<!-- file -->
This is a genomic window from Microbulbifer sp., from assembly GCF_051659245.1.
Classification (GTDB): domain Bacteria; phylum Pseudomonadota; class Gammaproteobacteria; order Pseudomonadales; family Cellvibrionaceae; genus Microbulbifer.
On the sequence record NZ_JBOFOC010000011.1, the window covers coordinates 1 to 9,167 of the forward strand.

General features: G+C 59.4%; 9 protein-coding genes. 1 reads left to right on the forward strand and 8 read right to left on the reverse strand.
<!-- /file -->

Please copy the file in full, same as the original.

This is a genomic window from Microbulbifer sp., from assembly GCF_051659245.1.
Classification (GTDB): domain Bacteria; phylum Pseudomonadota; class Gammaproteobacteria; order Pseudomonadales; family Cellvibrionaceae; genus Microbulbifer.
On the sequence record NZ_JBOFOC010000011.1, the window covers coordinates 1 to 9,167 of the forward strand.

General features: G+C 59.4%; 9 protein-coding genes. 1 reads left to right on the forward strand and 8 read right to left on the reverse strand.